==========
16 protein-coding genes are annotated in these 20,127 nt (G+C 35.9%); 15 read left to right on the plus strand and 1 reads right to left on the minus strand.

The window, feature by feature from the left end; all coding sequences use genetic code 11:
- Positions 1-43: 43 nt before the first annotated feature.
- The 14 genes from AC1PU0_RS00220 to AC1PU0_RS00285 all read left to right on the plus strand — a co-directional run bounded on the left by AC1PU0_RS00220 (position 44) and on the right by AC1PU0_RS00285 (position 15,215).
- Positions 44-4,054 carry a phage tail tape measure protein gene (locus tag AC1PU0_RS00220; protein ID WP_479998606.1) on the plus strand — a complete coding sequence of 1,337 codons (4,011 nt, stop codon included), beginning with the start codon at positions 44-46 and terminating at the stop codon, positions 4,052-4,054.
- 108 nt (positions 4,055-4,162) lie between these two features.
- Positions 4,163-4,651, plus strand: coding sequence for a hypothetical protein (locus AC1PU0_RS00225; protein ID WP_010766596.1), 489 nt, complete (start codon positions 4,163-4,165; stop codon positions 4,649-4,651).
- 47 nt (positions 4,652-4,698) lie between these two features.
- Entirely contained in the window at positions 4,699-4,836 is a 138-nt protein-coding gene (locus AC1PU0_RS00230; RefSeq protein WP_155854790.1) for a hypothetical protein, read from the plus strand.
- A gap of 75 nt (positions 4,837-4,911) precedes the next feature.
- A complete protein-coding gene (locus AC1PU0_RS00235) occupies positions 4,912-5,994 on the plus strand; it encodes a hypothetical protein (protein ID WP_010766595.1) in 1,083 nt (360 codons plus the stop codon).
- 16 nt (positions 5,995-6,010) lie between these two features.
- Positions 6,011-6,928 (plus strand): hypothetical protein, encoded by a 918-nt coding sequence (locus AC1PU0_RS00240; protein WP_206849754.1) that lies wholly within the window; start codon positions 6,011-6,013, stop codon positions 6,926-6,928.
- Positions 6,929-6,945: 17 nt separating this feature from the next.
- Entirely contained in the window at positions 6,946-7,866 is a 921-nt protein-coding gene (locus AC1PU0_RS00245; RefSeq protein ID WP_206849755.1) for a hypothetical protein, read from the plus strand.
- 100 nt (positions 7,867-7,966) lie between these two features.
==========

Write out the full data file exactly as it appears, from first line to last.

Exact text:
16 protein-coding genes are annotated in these 20,127 nt (G+C 35.9%); 15 read left to right on the plus strand and 1 reads right to left on the minus strand.

The window, feature by feature from the left end; all coding sequences use genetic code 11:
- Positions 1-43: 43 nt before the first annotated feature.
- The 14 genes from AC1PU0_RS00220 to AC1PU0_RS00285 all read left to right on the plus strand — a co-directional run bounded on the left by AC1PU0_RS00220 (position 44) and on the right by AC1PU0_RS00285 (position 15,215).
- Positions 44-4,054 carry a phage tail tape measure protein gene (locus tag AC1PU0_RS00220; protein ID WP_479998606.1) on the plus strand — a complete coding sequence of 1,337 codons (4,011 nt, stop codon included), beginning with the start codon at positions 44-46 and terminating at the stop codon, positions 4,052-4,054.
- 108 nt (positions 4,055-4,162) lie between these two features.
- Positions 4,163-4,651, plus strand: coding sequence for a hypothetical protein (locus AC1PU0_RS00225; protein ID WP_010766596.1), 489 nt, complete (start codon positions 4,163-4,165; stop codon positions 4,649-4,651).
- 47 nt (positions 4,652-4,698) lie between these two features.
- Entirely contained in the window at positions 4,699-4,836 is a 138-nt protein-coding gene (locus AC1PU0_RS00230; RefSeq protein WP_155854790.1) for a hypothetical protein, read from the plus strand.
- A gap of 75 nt (positions 4,837-4,911) precedes the next feature.
- A complete protein-coding gene (locus AC1PU0_RS00235) occupies positions 4,912-5,994 on the plus strand; it encodes a hypothetical protein (protein ID WP_010766595.1) in 1,083 nt (360 codons plus the stop codon).
- 16 nt (positions 5,995-6,010) lie between these two features.
- Positions 6,011-6,928 (plus strand): hypothetical protein, encoded by a 918-nt coding sequence (locus AC1PU0_RS00240; protein WP_206849754.1) that lies wholly within the window; start codon positions 6,011-6,013, stop codon positions 6,926-6,928.
- Positions 6,929-6,945: 17 nt separating this feature from the next.
- Entirely contained in the window at positions 6,946-7,866 is a 921-nt protein-coding gene (locus AC1PU0_RS00245; RefSeq protein ID WP_206849755.1) for a hypothetical protein, read from the plus strand.
- 100 nt (positions 7,867-7,966) lie between these two features.